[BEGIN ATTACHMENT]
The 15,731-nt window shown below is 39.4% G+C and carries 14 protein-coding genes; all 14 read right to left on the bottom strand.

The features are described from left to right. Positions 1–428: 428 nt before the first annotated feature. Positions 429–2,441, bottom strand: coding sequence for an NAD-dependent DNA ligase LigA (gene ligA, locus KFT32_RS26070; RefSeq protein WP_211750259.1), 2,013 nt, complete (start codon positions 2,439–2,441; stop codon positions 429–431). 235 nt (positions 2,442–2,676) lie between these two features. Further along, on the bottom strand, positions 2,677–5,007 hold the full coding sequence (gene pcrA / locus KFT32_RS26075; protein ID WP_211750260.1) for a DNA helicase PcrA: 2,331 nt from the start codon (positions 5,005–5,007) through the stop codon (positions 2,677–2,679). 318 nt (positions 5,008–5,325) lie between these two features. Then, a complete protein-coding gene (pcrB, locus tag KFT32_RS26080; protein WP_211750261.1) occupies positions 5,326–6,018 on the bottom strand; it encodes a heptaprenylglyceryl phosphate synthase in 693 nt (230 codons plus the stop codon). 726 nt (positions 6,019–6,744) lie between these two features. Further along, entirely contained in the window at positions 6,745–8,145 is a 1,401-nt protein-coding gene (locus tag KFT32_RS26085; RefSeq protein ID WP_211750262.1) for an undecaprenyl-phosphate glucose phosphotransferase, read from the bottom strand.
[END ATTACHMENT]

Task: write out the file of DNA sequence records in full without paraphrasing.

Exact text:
The 15,731-nt window shown below is 39.4% G+C and carries 14 protein-coding genes; all 14 read right to left on the bottom strand.

The features are described from left to right. Positions 1–428: 428 nt before the first annotated feature. Positions 429–2,441, bottom strand: coding sequence for an NAD-dependent DNA ligase LigA (gene ligA, locus KFT32_RS26070; RefSeq protein WP_211750259.1), 2,013 nt, complete (start codon positions 2,439–2,441; stop codon positions 429–431). 235 nt (positions 2,442–2,676) lie between these two features. Further along, on the bottom strand, positions 2,677–5,007 hold the full coding sequence (gene pcrA / locus KFT32_RS26075; protein ID WP_211750260.1) for a DNA helicase PcrA: 2,331 nt from the start codon (positions 5,005–5,007) through the stop codon (positions 2,677–2,679). 318 nt (positions 5,008–5,325) lie between these two features. Then, a complete protein-coding gene (pcrB, locus tag KFT32_RS26080; protein WP_211750261.1) occupies positions 5,326–6,018 on the bottom strand; it encodes a heptaprenylglyceryl phosphate synthase in 693 nt (230 codons plus the stop codon). 726 nt (positions 6,019–6,744) lie between these two features. Further along, entirely contained in the window at positions 6,745–8,145 is a 1,401-nt protein-coding gene (locus tag KFT32_RS26085; RefSeq protein ID WP_211750262.1) for an undecaprenyl-phosphate glucose phosphotransferase, read from the bottom strand.